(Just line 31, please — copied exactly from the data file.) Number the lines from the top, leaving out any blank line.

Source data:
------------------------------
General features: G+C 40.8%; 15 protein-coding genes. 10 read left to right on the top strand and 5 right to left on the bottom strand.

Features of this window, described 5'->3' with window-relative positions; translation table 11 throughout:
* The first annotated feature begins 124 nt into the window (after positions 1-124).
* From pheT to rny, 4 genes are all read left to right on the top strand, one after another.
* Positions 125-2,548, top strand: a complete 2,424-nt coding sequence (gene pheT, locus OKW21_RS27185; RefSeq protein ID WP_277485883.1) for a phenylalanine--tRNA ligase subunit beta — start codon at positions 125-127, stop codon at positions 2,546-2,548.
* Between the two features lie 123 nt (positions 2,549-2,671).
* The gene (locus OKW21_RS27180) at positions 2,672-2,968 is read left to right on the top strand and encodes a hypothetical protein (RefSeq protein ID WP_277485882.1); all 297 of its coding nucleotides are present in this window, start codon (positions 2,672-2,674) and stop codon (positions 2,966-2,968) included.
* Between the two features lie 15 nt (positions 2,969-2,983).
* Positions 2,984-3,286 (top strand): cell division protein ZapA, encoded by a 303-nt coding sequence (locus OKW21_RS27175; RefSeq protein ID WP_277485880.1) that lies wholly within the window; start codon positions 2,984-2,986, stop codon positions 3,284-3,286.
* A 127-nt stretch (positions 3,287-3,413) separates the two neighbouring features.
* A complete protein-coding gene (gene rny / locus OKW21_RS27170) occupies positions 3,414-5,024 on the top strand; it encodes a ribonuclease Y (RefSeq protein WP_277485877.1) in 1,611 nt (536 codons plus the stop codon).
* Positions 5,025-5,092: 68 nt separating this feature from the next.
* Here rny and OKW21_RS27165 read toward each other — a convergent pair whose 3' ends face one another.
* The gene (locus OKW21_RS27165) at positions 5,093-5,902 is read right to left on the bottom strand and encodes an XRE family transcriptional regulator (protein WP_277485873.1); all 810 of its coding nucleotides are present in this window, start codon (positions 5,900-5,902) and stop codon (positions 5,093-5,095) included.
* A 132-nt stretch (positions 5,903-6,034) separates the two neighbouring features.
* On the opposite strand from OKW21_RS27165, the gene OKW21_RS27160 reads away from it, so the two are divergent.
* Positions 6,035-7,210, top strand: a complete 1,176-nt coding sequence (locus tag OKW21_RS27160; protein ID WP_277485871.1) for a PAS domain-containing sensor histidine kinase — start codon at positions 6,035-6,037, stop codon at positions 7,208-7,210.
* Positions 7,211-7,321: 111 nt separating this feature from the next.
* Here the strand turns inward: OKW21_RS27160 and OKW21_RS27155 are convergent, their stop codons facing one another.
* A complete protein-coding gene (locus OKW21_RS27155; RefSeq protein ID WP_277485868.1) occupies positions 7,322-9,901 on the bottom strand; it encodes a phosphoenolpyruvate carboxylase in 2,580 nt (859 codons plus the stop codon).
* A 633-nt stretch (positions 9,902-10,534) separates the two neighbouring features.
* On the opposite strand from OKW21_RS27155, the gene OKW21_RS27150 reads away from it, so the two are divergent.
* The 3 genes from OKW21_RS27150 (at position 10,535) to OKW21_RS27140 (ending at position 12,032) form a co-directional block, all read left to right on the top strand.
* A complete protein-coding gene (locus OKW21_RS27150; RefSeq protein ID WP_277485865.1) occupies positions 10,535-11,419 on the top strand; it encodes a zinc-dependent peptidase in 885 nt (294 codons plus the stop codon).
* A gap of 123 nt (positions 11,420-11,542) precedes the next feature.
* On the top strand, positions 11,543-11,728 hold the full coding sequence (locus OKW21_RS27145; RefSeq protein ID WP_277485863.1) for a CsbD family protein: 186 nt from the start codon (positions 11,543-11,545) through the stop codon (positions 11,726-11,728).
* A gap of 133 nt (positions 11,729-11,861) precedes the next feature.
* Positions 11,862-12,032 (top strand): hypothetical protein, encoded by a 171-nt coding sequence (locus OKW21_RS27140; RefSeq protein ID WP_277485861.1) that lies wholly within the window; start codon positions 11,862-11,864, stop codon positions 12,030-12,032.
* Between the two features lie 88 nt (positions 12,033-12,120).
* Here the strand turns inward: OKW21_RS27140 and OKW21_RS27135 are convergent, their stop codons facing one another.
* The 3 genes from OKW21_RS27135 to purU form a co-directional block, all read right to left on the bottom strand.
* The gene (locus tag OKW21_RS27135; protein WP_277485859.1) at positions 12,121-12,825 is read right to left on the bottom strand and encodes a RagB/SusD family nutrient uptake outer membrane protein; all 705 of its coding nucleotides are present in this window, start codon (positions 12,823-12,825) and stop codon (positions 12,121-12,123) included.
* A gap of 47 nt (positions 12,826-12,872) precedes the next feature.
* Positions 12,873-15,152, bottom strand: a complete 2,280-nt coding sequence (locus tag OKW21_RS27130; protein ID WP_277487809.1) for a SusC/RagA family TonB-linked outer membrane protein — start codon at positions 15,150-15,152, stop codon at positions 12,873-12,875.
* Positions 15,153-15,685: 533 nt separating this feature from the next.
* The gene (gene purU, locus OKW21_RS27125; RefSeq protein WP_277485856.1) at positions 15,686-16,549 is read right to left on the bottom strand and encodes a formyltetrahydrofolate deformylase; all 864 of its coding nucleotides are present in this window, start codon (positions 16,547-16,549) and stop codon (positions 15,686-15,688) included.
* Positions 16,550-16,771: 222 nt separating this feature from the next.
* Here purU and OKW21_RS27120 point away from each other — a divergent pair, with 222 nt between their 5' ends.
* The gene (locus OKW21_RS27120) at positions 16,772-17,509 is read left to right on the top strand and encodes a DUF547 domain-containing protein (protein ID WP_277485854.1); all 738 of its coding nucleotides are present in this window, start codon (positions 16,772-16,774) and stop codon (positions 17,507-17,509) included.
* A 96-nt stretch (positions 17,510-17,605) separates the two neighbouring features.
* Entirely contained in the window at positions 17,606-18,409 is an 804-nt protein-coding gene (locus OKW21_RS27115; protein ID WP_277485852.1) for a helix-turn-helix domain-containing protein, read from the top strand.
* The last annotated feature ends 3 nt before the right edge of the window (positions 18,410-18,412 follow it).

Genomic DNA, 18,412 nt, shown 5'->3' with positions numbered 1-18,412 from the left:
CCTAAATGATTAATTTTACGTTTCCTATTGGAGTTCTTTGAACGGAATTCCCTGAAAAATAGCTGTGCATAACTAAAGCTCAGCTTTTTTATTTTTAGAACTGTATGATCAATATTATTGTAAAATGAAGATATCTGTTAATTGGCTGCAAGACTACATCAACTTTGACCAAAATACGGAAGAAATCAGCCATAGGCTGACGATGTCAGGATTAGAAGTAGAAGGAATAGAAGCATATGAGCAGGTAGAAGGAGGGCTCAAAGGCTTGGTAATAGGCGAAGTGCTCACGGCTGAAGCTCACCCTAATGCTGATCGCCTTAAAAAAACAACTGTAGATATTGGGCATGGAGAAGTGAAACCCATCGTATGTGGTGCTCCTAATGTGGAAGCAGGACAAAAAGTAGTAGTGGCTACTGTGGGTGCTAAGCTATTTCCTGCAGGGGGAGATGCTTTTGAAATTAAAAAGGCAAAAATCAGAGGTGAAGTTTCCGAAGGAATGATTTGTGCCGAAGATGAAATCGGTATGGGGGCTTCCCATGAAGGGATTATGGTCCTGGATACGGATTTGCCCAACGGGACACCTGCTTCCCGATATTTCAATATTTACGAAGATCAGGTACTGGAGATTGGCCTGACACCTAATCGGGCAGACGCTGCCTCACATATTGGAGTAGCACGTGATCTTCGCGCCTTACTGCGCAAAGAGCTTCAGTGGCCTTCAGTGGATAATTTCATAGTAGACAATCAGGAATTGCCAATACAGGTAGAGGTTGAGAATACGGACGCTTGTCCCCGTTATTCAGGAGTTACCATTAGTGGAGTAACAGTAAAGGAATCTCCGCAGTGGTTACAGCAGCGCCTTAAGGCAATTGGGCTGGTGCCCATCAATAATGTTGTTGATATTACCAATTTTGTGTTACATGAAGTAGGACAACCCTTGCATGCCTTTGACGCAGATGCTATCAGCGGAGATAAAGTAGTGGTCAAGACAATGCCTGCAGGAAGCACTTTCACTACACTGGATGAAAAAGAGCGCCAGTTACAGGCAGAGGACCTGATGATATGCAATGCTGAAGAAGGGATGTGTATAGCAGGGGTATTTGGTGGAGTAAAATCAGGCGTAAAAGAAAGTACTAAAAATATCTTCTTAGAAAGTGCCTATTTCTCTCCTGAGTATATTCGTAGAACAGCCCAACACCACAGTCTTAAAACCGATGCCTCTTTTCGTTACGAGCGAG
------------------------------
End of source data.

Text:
* The 3 genes from OKW21_RS27135 to purU form a co-directional block, all read right to left on the bottom strand.